Federal (spill) Plan Finally may
by Editorial Board
President Obama often talks about governing based on "sound science."
Are those just words, or a prevailing philosophy? Watch what happens in the next two weeks.
On May 1, the Obama administration is scheduled to curtail water "spill" at the Columbia and Snake river dams. In a dry year, the administration would rather hold the water in dams, collect the young fish, and barge them to the ocean - ignoring the scientists who recommend a combination of barging and spill.
The outcome will affect Idaho salmon and steelhead, and Idaho's salmon and steelhead fishing economy. When more young fish navigate from Idaho the Pacific Ocean, more adult fish survive to make their extraordinary 6,500-foot climb from sea level to Idaho's mountain spawning waters.
For Idaho fish, the timing is critical. The spill, if it continues, coincides with downstream migration. Citing federal research, the Boise-based salmon advocacy group Idaho Rivers United points out that 90 percent of Idaho's salmon migrate downriver during the proposed no-spill period.
"The administration's ongoing failure to move the ball forward and fix the problems left over from the Bush era is one thing, but taking affirmative steps to roll back existing protections is shocking," said Bill Sedivy, Idaho River United's executive director.
Pretty harsh criticism, considering the Bush administration's failings on the salmon issue.
But this is not really about heeding the critics, even the environmental groups the understandably expected more when Obama was elected 18 months ago. This is really about listening to the experts - and incorporating "sound science" into decision-making.
On April 9, the administration received a warning from the scientists working for the Northwest Power and Conservation Council, the regional panel charged with balancing the region;s energy and environmental needs. The scientists' message: Stay the course. Hedge your bets/ Continue barging some young fish while flushing other young fish past the dams.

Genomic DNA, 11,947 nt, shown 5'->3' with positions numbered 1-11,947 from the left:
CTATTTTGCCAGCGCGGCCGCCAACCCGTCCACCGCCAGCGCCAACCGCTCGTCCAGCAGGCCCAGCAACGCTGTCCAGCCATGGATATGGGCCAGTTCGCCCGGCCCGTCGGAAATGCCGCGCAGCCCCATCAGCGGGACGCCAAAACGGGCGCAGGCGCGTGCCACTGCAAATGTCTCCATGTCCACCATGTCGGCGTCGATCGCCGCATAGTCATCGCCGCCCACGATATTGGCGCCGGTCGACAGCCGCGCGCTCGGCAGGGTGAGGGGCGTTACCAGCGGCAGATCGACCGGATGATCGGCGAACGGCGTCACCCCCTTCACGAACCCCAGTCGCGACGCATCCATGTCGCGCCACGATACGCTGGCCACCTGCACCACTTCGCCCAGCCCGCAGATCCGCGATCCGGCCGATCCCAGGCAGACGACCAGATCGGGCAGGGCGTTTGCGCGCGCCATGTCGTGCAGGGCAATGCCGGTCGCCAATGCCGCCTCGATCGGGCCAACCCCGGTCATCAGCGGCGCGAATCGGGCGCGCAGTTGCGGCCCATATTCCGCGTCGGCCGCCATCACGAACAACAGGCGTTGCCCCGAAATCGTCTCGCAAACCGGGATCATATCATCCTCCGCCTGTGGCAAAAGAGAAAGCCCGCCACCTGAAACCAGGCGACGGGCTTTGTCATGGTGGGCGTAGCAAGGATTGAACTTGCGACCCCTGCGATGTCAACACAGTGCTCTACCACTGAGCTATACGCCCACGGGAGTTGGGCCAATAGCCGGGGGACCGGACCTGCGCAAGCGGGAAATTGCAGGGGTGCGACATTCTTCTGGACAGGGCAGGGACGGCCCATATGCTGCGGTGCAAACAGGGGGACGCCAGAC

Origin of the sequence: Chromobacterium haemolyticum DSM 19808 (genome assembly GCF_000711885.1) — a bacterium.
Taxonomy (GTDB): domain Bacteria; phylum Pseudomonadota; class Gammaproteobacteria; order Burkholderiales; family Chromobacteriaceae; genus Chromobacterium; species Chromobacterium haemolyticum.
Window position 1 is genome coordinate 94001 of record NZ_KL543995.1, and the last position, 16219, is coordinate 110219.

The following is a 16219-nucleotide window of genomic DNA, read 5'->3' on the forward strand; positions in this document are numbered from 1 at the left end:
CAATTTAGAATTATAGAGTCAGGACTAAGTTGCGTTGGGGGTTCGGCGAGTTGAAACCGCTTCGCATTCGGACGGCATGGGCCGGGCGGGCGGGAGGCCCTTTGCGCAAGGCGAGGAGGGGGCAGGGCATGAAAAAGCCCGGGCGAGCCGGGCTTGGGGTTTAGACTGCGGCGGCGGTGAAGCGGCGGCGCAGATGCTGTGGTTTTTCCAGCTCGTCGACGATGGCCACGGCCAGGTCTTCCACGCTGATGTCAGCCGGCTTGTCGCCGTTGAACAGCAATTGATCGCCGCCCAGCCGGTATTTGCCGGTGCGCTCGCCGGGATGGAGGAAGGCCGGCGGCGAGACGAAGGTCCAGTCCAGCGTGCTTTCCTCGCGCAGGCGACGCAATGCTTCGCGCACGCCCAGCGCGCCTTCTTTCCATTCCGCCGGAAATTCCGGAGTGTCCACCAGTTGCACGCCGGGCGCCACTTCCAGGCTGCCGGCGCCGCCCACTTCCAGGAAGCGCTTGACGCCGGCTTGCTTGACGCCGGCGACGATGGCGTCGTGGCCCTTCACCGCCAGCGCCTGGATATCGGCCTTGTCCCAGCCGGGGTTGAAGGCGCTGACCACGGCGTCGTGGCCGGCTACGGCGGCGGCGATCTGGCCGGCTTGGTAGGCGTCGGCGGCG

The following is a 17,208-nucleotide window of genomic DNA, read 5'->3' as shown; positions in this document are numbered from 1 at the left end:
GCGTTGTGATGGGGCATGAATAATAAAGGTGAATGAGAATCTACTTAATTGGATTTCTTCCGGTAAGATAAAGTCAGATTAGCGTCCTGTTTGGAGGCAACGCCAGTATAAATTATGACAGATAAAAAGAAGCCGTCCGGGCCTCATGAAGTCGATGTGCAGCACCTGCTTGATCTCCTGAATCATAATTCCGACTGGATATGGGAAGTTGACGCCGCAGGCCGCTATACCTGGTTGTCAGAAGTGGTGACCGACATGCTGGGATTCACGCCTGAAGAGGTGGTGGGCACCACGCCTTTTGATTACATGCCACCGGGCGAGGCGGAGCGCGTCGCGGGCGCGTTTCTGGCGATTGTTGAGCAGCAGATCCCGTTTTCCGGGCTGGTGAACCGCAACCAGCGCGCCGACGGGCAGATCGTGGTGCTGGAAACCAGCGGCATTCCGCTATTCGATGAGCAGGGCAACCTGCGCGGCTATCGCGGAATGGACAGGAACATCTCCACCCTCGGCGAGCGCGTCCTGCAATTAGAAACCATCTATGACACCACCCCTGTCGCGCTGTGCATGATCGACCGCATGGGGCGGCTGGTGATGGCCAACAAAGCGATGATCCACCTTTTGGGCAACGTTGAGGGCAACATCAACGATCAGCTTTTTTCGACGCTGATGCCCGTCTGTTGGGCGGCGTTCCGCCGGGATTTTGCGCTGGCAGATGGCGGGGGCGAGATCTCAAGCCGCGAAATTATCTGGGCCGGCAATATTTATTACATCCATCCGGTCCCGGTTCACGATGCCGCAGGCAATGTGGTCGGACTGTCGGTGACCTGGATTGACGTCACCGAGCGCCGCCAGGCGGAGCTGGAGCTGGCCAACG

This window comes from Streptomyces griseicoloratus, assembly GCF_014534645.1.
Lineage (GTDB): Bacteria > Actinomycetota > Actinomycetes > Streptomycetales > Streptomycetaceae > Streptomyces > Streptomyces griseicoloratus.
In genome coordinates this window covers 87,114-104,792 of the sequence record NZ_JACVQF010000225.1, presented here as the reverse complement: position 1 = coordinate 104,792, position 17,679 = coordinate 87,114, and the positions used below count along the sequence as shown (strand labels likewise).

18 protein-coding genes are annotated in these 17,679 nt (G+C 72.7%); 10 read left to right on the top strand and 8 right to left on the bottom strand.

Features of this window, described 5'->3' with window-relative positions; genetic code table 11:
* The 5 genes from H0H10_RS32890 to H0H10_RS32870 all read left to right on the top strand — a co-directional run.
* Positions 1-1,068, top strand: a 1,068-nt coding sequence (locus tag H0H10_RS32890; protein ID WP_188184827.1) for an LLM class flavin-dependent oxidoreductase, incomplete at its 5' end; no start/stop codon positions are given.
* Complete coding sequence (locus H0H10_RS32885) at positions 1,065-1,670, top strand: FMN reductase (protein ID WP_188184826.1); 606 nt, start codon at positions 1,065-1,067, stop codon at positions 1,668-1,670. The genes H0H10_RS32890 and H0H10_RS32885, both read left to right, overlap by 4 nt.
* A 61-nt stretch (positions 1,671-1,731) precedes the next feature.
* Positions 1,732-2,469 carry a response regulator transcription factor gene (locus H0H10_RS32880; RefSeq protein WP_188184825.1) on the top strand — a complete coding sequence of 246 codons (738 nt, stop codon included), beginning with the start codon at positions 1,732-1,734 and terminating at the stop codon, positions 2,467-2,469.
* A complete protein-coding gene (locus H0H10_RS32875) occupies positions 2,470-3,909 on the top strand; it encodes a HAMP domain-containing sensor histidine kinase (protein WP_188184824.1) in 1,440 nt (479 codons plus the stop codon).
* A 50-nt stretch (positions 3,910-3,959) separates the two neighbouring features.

The council's Independent Science Advisory Board specifically suggests that spill could benefit sockeye, the imperiled and fabled "red fish" that gives Redfish Lake its name.
In the Snake and Columbia rivers, sockeye survival rates improved from 2005 to 2007. One possible difference was a court-ordered spill program that was in place in 2007.
Spill is a small step - minor compared to the lower Snake River dam removal favored by most scientists.
Since wild salmon are as mysterious as they are majestic, it would be misleading to suggest that spill is the sole factor affecting salmon in the short run. So many other variables contribute to survival rates, including conditions in an ocean where salmon spend most of their lives. The scientists don't even have all the answers about the ways of Idaho's ocean-going young fish. As the Independent Scientific Advisory Board writes, "A clear interpretation of the effect of a mixed transportation and spill strategy on Snake River sockeye survival is not yet available."
In the face of this uncertainty, why is the administration willing to bank on barges? It is a gamble, the antithesis of sound science.
It also jeopardizes the real and remarkable improvement in Idaho sockeye returns.
Last year, 833 sockeye returned to Central Idaho. In 2008, 650 sockeye returned. From 1999 to 2007 - a nine-year run - only 355 sockeye survived the 900-mile trip.
Two promising years do not constitute recovery. But for a fish that has been on the feds' endangered species list since 1991, the last two years finally offer some good news. Why mess with it?
The sockeye that leave Idaho this spring won't return until the fall of 2012. But no on will have to wait two years to get a better sense of Obama's commitment to salmon science.
Two weeks ought to cover it.
Independent Scientific Advisory Board Review of NOAA Fisheries' 2010 Low Flow Fish Transport Operations Proposal
Shoshone-Bannock Snake River Sockeye SARs Doug Taki, Shoshone-Bannock Tribes, 3/12/10